But a few weeks later, she took the baby to the hospital, where doctors discovered a lot of blood on his brain. She was suspected of violently shaking the baby.

Kym Worthy (file photo).
waynecounty.com

Wayne County Prosecutor Kym Worthy defended her office’s handling of the Davontae Sanford case today.

Sanford confessed to four Detroit murders in 2007, when he was just 14 years old.

But a judge overturned Sanford’s convictions and freed him this week.

Worthy says that became possible only after a recent Michigan State Police investigation she requested found a Detroit police officer lied about key aspects of Sanford’s confession.

Questions about Sanford’s guilt arose as early as 2008, when a hit man named Vincent Smothers confessed to the same crimes.

Davontae Sanford
Michigan Department of Corrections

He was just 14 years old when he confessed to and was convicted of a quadruple murder.

But today, 23-year-old Davontae Sanford walks out of Ionia State Prison a free man.

His conviction was vacated Tuesday by Wayne County Circuit Judge Brian Sullivan, who agreed with arguments that Sanford's case had all the hallmarks of a false confession.

David Moran is with the Michigan Innocence Clinic and was co-counsel on this case.

Shayan Sanyal / http://michrad.io/1LXrdJM

Legislation up for a vote in the state Senate tomorrow would compensate felons who are exonerated for the time they were wrongfully imprisoned. It would allow $50,000 for every year of wrongful incarceration. It would also offer aftercare services to freed inmates.    

State Sen. Steve Bieda, D-Warren, says Michigan is one just a handful of states that does not compensate people for wrongful imprisonment. He says it offers a measure of justice.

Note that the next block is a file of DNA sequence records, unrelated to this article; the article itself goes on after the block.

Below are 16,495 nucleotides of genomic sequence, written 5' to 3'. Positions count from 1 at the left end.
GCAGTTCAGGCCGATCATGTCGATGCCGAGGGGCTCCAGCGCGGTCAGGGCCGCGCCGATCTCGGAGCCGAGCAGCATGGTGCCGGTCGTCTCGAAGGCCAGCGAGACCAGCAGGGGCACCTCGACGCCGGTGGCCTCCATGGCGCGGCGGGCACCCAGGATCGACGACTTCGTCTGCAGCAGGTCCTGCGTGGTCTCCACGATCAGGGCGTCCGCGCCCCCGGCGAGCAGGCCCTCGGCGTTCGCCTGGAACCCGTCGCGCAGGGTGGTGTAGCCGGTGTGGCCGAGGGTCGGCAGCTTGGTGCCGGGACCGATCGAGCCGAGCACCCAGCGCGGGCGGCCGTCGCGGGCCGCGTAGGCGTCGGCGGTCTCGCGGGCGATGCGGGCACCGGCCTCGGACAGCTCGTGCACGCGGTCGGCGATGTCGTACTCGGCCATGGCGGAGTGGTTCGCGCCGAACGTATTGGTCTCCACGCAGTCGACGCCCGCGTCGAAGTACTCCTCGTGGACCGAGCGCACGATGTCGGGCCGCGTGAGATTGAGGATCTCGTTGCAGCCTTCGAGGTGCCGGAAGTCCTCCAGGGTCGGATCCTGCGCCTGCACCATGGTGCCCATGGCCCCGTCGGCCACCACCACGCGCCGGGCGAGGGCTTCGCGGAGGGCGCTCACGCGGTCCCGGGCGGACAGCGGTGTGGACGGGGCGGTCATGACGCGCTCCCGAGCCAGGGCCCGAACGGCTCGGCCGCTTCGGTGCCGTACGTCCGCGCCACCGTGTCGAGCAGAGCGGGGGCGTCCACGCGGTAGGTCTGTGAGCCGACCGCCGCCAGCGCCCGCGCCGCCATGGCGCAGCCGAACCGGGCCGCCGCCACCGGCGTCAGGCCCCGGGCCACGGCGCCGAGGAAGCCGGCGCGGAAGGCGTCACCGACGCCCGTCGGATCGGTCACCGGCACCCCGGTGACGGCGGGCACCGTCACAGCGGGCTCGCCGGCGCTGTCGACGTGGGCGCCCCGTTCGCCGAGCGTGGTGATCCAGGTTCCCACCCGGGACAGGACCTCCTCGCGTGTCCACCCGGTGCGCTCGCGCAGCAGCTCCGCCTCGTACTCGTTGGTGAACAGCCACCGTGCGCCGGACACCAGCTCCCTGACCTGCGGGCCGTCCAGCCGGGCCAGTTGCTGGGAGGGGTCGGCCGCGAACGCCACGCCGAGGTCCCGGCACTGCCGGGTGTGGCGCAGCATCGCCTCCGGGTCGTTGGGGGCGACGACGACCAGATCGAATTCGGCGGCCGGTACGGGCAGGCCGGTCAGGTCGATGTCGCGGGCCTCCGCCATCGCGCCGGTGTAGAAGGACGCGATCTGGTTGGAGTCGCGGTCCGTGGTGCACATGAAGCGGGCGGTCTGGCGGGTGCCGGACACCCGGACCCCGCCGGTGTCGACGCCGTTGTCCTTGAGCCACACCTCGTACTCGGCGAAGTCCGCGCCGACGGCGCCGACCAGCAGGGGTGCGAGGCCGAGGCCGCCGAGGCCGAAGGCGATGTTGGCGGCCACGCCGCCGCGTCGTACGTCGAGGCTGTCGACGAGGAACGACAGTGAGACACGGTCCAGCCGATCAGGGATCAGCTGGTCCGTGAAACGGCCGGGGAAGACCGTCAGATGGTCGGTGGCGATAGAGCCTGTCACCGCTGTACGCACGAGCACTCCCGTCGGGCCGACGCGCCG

Davontae Sanford
Michigan Department of Corrections

After spending eight years in prison, a Detroit man convicted of murdering four people has been cleared and ordered released.

Davontae Sanford confessed to the murders in 2007, when he was just 14.

But soon after Sanford’s conviction, a hit man confessed to the same crimes, and insisted Sanford was not involved.

Now, following a Michigan State Police re-investigation of the case, Wayne County Judge Brian Sullivan has vacated Sanford’s convictions, and ordered him released immediately. Prosecutor Kym Worthy had agreed to dismiss Sanford’s case Tuesday morning.

Shayan Sanyal / http://michrad.io/1LXrdJM

Legislation to compensate people who are wrongly imprisoned in Michigan is moving forward at the state Capitol.

A state House committee voted unanimously on Tuesday to give people $60,000 for every year they are imprisoned plus damages.

U of M Michigan Innocence Clinic

After serving 16 years for a crime he didn’t commit, Jamie Lee Peterson walked away from a courtroom in Kalkaska today a free man.

Peterson was convicted of the 1996 rape and murder of Geraldine Montgomery. He was sentenced to life in prison two years later. 

Prosecutors dropped the rape and murder charges against Peterson after he was cleared by new DNA evidence. The DNA evidence did implicate another man in the murder. He’s awaiting trial. 

 The human costs of Detroit’s bankruptcy are revealing themselves as the case proceeds in court.

For Dwayne Provience, it means yet more uncertainty over an already years-long wrongful imprisonment lawsuit.

When a city files for Chapter 9 municipal bankruptcy, all its lawsuits get put on hold. That’s a good thing for the city, as it struggles to conserve cash and get its financial house in order.

flickr user FatMandy / http://michrad.io/1LXrdJM

The University of Michigan Law School and the Center for Wrongful Convictions at Northwestern University School of Law recently launched an online database containing an updated list of exonerations in the United States since 1989. The goal of the project is to prevent wrongful convictions or improve the process of identifying and correcting them should they occur.

So far, the National Registry of Exoneration lists more than 890 wrongfully convicted individuals.

Michigan Department of Corrections

Macomb County will pay a $150,000 settlement to a man who was wrongfully convicted of beating and raping his former girlfriend.

A lawsuit filed by Jeffrey Moldowan was set to go to trial today. Moldowan spent a dozen years in prison for the crime before a jury acquitted him in a second trial.